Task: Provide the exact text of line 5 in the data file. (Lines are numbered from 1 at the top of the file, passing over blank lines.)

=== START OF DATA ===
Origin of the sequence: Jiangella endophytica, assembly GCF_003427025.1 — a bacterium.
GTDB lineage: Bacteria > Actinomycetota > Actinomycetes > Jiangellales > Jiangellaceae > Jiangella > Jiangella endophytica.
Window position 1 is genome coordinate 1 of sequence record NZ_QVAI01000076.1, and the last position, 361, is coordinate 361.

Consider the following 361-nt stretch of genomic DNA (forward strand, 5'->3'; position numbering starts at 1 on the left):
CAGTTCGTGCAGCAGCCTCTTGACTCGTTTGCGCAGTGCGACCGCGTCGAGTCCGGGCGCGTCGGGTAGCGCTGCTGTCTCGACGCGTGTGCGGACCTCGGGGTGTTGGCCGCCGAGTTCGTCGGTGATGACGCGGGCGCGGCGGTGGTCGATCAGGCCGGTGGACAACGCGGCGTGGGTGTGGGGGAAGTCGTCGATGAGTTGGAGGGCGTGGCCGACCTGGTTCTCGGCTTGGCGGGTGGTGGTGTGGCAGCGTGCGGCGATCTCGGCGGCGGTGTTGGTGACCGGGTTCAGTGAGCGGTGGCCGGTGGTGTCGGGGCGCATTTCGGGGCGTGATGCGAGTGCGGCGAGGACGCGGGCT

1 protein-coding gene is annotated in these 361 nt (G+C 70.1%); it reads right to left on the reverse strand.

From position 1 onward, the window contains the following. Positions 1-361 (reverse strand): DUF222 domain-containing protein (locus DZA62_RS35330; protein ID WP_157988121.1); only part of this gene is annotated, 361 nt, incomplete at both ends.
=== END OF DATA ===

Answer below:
CAGTTCGTGCAGCAGCCTCTTGACTCGTTTGCGCAGTGCGACCGCGTCGAGTCCGGGCGCGTCGGGTAGCGCTGCTGTCTCGACGCGTGTGCGGACCTCGGGGTGTTGGCCGCCGAGTTCGTCGGTGATGACGCGGGCGCGGCGGTGGTCGATCAGGCCGGTGGACAACGCGGCGTGGGTGTGGGGGAAGTCGTCGATGAGTTGGAGGGCGTGGCCGACCTGGTTCTCGGCTTGGCGGGTGGTGGTGTGGCAGCGTGCGGCGATCTCGGCGGCGGTGTTGGTGACCGGGTTCAGTGAGCGGTGGCCGGTGGTGTCGGGGCGCATTTCGGGGCGTGATGCGAGTGCGGCGAGGACGCGGGCT